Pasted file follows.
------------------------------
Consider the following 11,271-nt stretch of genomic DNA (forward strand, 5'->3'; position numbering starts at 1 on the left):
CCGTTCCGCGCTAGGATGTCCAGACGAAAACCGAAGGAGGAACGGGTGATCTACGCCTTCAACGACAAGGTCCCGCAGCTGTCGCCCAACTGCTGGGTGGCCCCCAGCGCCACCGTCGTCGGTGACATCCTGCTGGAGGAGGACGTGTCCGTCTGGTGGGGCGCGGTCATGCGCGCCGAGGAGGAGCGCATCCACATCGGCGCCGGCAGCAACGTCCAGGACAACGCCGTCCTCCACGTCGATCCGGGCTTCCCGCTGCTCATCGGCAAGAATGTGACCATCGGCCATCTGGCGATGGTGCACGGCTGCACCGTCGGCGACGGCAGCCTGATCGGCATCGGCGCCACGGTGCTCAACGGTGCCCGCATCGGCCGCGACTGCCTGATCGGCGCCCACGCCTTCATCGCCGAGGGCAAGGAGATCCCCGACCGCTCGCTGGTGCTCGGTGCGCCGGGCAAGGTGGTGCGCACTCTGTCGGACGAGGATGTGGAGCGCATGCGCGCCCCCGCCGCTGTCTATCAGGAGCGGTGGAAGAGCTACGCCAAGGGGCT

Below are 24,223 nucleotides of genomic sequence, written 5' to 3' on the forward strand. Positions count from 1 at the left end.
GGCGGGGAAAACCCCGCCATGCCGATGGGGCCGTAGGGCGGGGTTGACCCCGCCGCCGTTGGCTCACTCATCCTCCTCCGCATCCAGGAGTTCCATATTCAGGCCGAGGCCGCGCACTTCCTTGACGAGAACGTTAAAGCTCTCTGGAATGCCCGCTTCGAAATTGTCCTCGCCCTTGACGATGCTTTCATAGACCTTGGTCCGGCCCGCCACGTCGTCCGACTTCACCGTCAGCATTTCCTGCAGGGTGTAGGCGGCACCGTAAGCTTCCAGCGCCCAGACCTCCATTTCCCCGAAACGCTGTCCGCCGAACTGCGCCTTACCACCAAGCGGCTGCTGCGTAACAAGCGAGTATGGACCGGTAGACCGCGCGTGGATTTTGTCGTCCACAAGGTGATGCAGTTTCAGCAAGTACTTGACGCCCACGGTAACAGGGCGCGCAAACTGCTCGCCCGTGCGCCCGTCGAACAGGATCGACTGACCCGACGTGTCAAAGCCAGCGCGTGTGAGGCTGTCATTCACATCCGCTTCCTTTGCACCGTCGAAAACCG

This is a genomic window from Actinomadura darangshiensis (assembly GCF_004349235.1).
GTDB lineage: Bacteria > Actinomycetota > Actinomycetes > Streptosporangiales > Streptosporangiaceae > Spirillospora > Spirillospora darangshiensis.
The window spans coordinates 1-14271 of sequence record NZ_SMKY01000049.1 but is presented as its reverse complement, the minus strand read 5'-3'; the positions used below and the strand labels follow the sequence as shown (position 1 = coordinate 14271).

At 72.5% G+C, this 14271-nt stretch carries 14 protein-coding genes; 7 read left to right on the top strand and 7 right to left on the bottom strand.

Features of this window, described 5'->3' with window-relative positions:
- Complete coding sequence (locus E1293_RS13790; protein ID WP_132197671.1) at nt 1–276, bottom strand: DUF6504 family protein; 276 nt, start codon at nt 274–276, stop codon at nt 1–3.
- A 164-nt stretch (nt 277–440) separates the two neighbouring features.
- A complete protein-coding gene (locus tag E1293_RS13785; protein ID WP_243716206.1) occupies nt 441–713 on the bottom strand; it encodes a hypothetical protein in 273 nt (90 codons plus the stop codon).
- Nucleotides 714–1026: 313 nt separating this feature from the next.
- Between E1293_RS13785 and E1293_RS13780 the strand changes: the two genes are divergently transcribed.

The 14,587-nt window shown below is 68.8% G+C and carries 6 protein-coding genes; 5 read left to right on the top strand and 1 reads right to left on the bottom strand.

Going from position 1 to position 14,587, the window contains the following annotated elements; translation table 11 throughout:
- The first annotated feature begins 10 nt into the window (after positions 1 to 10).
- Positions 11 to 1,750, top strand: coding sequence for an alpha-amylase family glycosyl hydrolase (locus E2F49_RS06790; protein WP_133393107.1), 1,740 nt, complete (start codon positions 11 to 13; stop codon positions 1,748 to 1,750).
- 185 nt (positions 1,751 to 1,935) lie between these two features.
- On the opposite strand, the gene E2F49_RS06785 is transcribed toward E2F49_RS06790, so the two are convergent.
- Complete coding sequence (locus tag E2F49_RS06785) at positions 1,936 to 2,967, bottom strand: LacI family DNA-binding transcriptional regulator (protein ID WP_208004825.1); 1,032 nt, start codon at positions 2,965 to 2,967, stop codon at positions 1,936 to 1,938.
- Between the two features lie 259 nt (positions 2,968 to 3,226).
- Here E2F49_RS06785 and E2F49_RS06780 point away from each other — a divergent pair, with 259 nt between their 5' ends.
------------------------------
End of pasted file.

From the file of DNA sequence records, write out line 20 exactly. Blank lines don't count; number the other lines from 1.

- On the opposite strand, the gene E2F49_RS06785 is transcribed toward E2F49_RS06790, so the two are convergent.